With dawn our situation of the evening was reversed. Now the quay was the first-row orchestra and Andrea Gail the stage. Jim Hoffman, sleeping wrapped in a blanket on deck, opened his eyes with the first light and stared into 30 pairs of eyes opposite. Gradually our audience increased, until it seemed that the entire village had assembled. Respectfully they watched us breakfast in the cockpit and—again—helpfully they handed our lines on departure.
Outside, the southerly swells had increased—rather inexplicably, as the typhoon was well past. Slugging our way southward to round Iro Saki again, I was reminded of conditions off the northern European coast, the British Isles or the North Sea: strong currents, a steeply rising ocean floor, a leeward position in relation to the open sea, influence from frontal weather systems originating in polar regions, intense circular storms sweeping up from the tropics. Offshore sailing in Japan can be rugged, even lethal. Last year 11 lives were lost when two boats foundered somewhere near O-shima Island on a single short race across Sagami Bay.
Spring and fall are the best seasons for boating in Japan. The typhoon season parallels that of the Caribbean—July through September. In October the days are clear and crisp. Winds are reliable. Good sailing conditions extend through November, although the nights are likely to be chill. Most boats are laid up from December through March, appearing with the spring buds of April. Then cruising conditions are delightful until the rainy season commences in mid-June, running for about a month. Mid-July through August is not ideal, being on the warm and humid side, but perfectly agreeable, always with the proviso that a daily typhoon check is maintained. In September the prudent skipper stays close to dependable home moorings.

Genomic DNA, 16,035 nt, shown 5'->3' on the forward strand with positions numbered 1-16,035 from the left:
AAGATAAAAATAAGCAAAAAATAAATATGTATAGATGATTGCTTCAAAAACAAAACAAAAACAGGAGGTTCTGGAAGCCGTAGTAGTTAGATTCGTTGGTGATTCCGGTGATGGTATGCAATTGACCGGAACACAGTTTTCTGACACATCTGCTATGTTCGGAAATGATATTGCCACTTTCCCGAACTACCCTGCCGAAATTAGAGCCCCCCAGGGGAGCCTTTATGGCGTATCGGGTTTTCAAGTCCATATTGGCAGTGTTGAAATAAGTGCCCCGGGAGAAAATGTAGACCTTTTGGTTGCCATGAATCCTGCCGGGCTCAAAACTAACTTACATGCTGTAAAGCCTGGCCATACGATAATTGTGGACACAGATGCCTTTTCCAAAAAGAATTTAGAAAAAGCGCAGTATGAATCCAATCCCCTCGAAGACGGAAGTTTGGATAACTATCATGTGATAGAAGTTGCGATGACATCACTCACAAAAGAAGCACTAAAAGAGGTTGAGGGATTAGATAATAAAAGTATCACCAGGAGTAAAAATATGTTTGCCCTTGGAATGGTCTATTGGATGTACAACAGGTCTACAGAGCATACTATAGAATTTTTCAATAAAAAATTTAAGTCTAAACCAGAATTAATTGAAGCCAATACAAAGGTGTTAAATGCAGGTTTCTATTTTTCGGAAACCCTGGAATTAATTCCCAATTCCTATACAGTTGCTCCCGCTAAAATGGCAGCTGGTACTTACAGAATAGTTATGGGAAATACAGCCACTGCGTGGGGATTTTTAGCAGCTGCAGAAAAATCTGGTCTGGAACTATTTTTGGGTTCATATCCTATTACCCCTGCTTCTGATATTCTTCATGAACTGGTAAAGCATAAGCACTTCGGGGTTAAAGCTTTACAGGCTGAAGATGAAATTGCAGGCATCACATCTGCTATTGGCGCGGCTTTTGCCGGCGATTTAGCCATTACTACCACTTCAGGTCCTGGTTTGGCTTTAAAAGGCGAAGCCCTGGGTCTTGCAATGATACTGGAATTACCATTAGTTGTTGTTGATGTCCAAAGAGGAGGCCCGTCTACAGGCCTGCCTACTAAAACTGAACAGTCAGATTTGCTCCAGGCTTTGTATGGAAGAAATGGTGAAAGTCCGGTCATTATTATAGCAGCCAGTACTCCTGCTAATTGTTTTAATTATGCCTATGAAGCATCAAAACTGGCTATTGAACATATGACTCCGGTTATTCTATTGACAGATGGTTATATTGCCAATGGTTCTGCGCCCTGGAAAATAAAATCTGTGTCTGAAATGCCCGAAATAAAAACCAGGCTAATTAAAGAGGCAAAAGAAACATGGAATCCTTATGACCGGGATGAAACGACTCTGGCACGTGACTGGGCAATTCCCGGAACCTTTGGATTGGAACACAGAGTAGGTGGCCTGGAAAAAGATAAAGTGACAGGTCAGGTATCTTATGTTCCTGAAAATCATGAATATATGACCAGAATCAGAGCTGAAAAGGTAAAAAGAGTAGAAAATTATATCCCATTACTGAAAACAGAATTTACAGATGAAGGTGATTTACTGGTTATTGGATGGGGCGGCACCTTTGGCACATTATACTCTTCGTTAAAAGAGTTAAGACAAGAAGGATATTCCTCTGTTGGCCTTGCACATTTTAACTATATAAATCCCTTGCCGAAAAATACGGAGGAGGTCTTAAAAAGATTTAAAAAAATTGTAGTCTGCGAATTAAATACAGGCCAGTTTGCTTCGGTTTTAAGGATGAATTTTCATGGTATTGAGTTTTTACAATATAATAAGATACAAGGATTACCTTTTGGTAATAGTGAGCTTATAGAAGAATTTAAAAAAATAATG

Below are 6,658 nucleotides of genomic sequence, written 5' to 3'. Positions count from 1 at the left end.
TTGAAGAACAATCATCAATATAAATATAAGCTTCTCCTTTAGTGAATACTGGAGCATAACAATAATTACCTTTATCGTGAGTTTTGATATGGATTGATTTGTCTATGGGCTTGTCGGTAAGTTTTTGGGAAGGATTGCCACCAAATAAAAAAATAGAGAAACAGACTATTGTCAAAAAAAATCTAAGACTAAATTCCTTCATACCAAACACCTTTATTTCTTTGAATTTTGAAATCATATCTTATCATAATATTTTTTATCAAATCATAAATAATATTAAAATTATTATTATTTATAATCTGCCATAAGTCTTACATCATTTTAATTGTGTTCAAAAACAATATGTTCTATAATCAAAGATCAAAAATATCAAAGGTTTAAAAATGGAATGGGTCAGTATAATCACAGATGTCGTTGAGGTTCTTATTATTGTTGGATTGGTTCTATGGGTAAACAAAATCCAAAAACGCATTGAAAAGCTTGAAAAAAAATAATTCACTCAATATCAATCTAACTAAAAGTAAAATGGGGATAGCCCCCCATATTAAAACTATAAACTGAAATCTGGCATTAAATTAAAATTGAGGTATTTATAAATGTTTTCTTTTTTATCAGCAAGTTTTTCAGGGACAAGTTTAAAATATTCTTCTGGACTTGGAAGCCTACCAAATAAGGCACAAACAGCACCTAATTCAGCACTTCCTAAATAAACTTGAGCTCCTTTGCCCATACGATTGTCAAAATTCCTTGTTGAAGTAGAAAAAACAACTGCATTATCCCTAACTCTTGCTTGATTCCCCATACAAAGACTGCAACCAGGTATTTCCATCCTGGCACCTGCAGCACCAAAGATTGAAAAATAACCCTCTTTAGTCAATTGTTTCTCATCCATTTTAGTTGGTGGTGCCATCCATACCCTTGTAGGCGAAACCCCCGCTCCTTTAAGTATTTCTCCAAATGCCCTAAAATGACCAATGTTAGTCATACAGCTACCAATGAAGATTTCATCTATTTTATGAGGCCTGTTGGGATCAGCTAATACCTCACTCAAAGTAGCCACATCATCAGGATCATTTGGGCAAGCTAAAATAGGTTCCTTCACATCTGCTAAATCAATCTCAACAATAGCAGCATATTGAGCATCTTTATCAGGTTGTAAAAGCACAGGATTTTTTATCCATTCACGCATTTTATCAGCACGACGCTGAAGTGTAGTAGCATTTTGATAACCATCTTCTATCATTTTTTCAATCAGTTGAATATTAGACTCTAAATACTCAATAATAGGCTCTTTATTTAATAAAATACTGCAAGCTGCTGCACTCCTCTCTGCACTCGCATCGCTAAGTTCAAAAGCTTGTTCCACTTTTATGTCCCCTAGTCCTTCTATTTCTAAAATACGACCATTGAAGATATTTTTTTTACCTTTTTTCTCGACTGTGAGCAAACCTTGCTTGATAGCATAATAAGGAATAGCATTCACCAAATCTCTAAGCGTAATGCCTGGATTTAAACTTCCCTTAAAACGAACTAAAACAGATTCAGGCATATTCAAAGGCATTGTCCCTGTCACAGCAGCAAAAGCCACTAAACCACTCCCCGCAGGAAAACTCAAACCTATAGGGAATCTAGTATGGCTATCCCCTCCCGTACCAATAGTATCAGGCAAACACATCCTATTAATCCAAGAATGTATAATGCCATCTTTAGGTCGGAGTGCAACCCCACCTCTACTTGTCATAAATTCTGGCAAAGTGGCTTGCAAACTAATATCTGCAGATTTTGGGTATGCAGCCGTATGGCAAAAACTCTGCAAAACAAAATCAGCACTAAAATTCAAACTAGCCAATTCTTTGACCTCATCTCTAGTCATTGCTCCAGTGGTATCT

Now, as Andrea Gail rounded the Horn of Iro Saki, we seemed suddenly to encounter the weather of all seasons. The sea rose to smite us, seemingly from every point of the compass at the same moment. After several hours of head winds, the breeze faired for a short time, then suddenly jumped through 180 degrees, from south to north. Just as quickly, the temperature dropped 20 degrees and landmarks were swallowed in fog. Nantucket could not have pulled a neater disappearing act. But the lighthouse perched above the entrance to Shimoda was already over the bow, and soon we picked up the island marking the turn into the river anchorage. Entering, Mike and Jim were amazed by new construction along the harbor rim. Japan, along with the rest of the world, has learned to make the most of leisure. Hotels are mushrooming in places considered remote only yesterday. We found a berth wedged among sampans and settled snugly below, while overhead the rigging whined the universal song of the nor'easter.
Shimoda was the site of the first American consulate. In the afternoon we made a shore expedition to the temple of Gyokusen, where the American envoy, Townsend Harris, set up residence after Commodore Perry signed an agreement with the Tokugawa Shogunate under the guns of Perry's fleet. Prophetically, Harris noted in his diary on Sept. 4, 1856: "This day I hoist the first Consular flag ever seen in this Empire. Grim reflections—ominous of change—undoubted beginning of the end. Query—if for real good of Japan." Strangely, Gyokusenji has become a shrine for Japanese sightseers, too, perhaps because of the legend of Tojin Okichi, Harris' maidservant. The two had a romantic attachment not only forming the theme of a favorite kabuki drama but setting an agreeable precedent for successive waves of visitors. Tojin Okichi has her own shrine on the other side of town.